While Zhao and Fennell have crafted complex survivalist stories informed by their activism and sociopolitical interests, fellow directing nominees Thomas Vinterberg (Another Round), Lee Isaac Chung (Minari) and David Fincher (Mank) each draw from their personal lives to tell intimate stories about men on the precipice of losing their families and careers.

In the Danish dramedy Another Round, Mads Mikkelsen plays a demoralized high school teacher who at first improves — but then nearly destroys — his relationships when he and his friends dabble in constant drunkenness to boost their self-confidence. Vinterberg initially envisioned a more overtly comic tone for the film, including more intergenerational conflict in the school setting. At the beginning of the shoot, however, his teenage daughter, Ida, died in a car accident. After a period of mourning, he eventually returned to the film to honor Ida, and the completed version of the film is a delicate, spirited and heart-wrenching examination of modern masculinity. Another Round's final scene is its most memorable: During a waterfront celebration, Mikkelsen's boozed-up Martin suddenly explodes into liberated dance as a crowd of students cheers him on. It's both exuberant and aching, evoking Vinterberg's persistence in the face of tragedy.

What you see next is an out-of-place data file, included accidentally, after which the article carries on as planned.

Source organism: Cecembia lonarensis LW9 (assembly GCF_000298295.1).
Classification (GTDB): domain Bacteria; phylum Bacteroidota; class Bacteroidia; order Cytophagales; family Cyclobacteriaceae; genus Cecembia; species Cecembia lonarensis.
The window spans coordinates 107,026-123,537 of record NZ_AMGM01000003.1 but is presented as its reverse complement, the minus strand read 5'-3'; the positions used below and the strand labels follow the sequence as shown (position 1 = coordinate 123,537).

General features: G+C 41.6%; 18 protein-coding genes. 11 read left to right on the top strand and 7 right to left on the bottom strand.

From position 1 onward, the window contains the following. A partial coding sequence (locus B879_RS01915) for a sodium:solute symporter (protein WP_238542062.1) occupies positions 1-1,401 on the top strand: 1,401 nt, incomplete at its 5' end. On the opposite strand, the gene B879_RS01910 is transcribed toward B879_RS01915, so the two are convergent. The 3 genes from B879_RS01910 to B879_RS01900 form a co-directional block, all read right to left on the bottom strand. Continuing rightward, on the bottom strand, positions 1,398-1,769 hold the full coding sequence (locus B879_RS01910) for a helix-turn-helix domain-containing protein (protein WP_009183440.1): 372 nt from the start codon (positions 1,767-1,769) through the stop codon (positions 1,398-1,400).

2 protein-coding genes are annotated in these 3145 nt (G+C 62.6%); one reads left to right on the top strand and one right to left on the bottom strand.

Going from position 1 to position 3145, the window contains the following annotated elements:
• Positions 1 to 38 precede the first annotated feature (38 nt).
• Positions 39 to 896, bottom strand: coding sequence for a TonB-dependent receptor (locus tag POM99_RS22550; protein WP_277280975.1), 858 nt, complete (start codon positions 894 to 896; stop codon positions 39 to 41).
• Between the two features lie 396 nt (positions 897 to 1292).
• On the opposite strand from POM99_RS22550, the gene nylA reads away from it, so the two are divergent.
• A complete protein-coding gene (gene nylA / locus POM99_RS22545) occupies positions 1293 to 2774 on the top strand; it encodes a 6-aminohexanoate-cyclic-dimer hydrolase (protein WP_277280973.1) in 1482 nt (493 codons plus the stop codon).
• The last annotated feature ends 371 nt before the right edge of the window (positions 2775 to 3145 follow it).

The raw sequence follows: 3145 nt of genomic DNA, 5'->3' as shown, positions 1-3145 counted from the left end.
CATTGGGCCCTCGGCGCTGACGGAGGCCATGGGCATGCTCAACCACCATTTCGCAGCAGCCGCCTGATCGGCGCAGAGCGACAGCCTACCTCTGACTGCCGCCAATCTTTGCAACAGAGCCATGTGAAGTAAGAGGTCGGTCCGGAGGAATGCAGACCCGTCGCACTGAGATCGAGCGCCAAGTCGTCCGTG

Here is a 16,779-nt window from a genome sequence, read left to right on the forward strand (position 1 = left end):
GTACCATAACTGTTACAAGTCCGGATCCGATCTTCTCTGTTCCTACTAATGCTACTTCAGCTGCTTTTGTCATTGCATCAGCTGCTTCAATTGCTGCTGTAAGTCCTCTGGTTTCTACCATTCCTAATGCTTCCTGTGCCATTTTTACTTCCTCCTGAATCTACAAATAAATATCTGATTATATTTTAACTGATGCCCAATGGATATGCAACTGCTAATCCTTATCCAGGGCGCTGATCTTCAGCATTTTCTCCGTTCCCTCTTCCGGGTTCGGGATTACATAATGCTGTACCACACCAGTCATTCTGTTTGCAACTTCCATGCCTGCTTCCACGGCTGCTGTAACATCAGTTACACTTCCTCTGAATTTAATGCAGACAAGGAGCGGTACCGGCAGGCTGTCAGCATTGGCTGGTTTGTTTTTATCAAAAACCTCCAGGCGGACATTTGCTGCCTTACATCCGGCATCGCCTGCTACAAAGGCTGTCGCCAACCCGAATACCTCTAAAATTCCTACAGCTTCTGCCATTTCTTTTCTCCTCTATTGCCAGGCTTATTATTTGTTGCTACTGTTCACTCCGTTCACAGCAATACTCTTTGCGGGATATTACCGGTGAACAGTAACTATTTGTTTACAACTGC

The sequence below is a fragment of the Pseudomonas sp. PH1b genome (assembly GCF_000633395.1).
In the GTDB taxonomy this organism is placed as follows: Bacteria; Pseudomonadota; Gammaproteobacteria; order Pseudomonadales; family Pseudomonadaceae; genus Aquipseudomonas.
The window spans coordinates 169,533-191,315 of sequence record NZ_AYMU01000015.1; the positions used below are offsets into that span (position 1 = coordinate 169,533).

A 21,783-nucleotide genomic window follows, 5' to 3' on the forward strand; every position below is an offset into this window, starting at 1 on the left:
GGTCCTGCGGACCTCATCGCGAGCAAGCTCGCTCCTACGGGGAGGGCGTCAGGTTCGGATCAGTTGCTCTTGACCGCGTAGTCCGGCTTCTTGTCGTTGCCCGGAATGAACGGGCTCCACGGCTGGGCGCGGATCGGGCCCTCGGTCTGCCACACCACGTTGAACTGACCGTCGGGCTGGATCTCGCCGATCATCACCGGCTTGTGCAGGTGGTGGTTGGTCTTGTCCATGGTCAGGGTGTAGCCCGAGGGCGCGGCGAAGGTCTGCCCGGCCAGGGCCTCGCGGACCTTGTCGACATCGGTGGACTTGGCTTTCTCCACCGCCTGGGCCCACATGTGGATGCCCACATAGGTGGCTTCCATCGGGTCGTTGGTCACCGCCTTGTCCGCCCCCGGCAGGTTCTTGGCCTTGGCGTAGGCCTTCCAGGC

Mads Mikkelsen and Vinterberg on the set of Another Round, which is also nominated for international film.

Courtesy of Henrik Ohsten/Samuel Goldwyn Films

Mads Mikkelsen and Vinterberg on the set of 'Another Round,' which is also nominated for international film.

Notions of memory and fatherhood similarly yoke Chung and Fincher to their own 2020 survival-themed films. In his semiautobiographical A24 drama, Minari, Chung looks to his 1980s rural Arkansas childhood to tell the story of a young Korean immigrant family that moves to the backwoods of the American South to start a produce farm. Jacob (Steven Yeun), a character inspired by Chung's father, is so determined to carve out a space for himself in this desolate and unfamiliar environment that he ends up alienating his homesick wife.

Steven Yeun and Will Patton with Minari director Chung.

Courtesy of Joe Rushmore/A24

Steven Yeun and Will Patton with 'Minari' director Chung.

Mank is equally personal for Fincher, who directed the Netflix film based on a decades-long project originally conceived by his father, Jack. The black-and-white homage to 1930s Hollywood stars Gary Oldman as scandalous scriptwriter Herman J. Mankiewicz, a raconteur alcoholic who systematically destroys his relationships to craft the infamously gossipy Citizen Kane screenplay. Fincher spent years working on Mank's story outline with his now-deceased dad, starting in the 1980s, until they had whittled down the historical components into a grand portrait of a truth-teller who is eventually squeezed out of his profession. Both Minari and Mank question what it takes to persevere for the sake of a dream — and whether one's legacy is worth all the suffering.